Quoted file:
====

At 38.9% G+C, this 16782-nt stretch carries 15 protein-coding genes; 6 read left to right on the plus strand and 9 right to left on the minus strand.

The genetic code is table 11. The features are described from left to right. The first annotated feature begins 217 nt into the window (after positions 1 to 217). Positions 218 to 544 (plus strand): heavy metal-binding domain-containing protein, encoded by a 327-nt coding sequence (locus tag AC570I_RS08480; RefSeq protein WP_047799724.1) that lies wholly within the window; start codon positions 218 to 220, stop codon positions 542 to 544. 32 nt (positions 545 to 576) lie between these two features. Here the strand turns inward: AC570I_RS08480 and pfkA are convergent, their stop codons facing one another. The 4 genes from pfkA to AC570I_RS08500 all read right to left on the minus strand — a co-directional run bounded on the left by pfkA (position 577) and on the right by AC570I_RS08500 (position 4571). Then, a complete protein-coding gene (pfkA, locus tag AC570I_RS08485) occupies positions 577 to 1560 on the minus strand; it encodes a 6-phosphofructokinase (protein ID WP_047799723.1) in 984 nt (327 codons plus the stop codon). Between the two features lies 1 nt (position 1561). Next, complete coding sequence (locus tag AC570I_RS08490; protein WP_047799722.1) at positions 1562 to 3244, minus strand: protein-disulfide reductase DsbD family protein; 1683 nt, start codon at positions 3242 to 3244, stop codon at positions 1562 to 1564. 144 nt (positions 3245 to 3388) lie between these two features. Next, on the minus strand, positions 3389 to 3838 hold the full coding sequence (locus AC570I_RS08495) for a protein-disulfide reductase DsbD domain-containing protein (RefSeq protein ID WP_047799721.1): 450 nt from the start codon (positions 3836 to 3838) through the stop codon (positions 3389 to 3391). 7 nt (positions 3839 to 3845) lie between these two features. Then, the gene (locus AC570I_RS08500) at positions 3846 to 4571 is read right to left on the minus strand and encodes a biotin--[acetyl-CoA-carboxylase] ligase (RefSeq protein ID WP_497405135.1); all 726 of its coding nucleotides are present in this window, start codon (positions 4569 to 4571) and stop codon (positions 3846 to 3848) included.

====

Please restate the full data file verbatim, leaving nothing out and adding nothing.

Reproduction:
At 38.9% G+C, this 16782-nt stretch carries 15 protein-coding genes; 6 read left to right on the plus strand and 9 right to left on the minus strand.

The genetic code is table 11. The features are described from left to right. The first annotated feature begins 217 nt into the window (after positions 1 to 217). Positions 218 to 544 (plus strand): heavy metal-binding domain-containing protein, encoded by a 327-nt coding sequence (locus tag AC570I_RS08480; RefSeq protein WP_047799724.1) that lies wholly within the window; start codon positions 218 to 220, stop codon positions 542 to 544. 32 nt (positions 545 to 576) lie between these two features. Here the strand turns inward: AC570I_RS08480 and pfkA are convergent, their stop codons facing one another. The 4 genes from pfkA to AC570I_RS08500 all read right to left on the minus strand — a co-directional run bounded on the left by pfkA (position 577) and on the right by AC570I_RS08500 (position 4571). Then, a complete protein-coding gene (pfkA, locus tag AC570I_RS08485) occupies positions 577 to 1560 on the minus strand; it encodes a 6-phosphofructokinase (protein ID WP_047799723.1) in 984 nt (327 codons plus the stop codon). Between the two features lies 1 nt (position 1561). Next, complete coding sequence (locus tag AC570I_RS08490; protein WP_047799722.1) at positions 1562 to 3244, minus strand: protein-disulfide reductase DsbD family protein; 1683 nt, start codon at positions 3242 to 3244, stop codon at positions 1562 to 1564. 144 nt (positions 3245 to 3388) lie between these two features. Next, on the minus strand, positions 3389 to 3838 hold the full coding sequence (locus AC570I_RS08495) for a protein-disulfide reductase DsbD domain-containing protein (RefSeq protein ID WP_047799721.1): 450 nt from the start codon (positions 3836 to 3838) through the stop codon (positions 3389 to 3391). 7 nt (positions 3839 to 3845) lie between these two features. Then, the gene (locus AC570I_RS08500) at positions 3846 to 4571 is read right to left on the minus strand and encodes a biotin--[acetyl-CoA-carboxylase] ligase (RefSeq protein ID WP_497405135.1); all 726 of its coding nucleotides are present in this window, start codon (positions 4569 to 4571) and stop codon (positions 3846 to 3848) included.